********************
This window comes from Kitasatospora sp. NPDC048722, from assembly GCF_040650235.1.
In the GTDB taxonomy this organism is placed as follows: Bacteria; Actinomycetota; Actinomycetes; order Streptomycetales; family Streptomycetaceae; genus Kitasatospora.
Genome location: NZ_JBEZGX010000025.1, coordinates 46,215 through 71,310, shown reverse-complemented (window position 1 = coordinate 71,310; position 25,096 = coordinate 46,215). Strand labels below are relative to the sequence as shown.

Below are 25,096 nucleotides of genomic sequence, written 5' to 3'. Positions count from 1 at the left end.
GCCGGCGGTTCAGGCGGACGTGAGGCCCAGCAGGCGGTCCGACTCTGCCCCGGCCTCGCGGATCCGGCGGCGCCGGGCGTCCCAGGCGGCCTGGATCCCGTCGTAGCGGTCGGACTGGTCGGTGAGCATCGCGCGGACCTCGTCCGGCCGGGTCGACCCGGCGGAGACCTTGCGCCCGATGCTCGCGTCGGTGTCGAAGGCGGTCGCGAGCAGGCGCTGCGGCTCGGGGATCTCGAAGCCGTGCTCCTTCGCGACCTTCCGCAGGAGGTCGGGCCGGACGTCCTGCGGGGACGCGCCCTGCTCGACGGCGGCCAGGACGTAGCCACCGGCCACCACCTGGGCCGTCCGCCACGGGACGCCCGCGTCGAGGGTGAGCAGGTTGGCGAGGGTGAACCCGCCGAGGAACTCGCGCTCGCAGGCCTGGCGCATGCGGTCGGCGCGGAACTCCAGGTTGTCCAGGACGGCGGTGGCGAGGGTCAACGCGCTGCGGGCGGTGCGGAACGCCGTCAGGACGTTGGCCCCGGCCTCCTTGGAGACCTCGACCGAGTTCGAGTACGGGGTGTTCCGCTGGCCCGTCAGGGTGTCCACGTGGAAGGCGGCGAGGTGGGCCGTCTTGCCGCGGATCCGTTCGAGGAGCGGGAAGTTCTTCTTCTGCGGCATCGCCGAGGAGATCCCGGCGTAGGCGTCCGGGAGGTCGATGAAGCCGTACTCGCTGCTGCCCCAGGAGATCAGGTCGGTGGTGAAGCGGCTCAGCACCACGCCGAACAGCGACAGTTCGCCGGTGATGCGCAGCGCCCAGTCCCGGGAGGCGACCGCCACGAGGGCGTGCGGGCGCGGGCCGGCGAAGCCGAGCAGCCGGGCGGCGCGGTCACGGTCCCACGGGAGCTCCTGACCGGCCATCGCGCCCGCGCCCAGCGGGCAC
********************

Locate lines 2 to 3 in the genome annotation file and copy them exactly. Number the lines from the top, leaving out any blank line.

In the GTDB taxonomy this organism is placed as follows: Bacteria; Actinomycetota; Actinomycetes; order Streptomycetales; family Streptomycetaceae; genus Kitasatospora.
Genome location: NZ_JBEZGX010000025.1, coordinates 46,215 through 71,310, shown reverse-complemented (window position 1 = coordinate 71,310; position 25,096 = coordinate 46,215). Strand labels below are relative to the sequence as shown.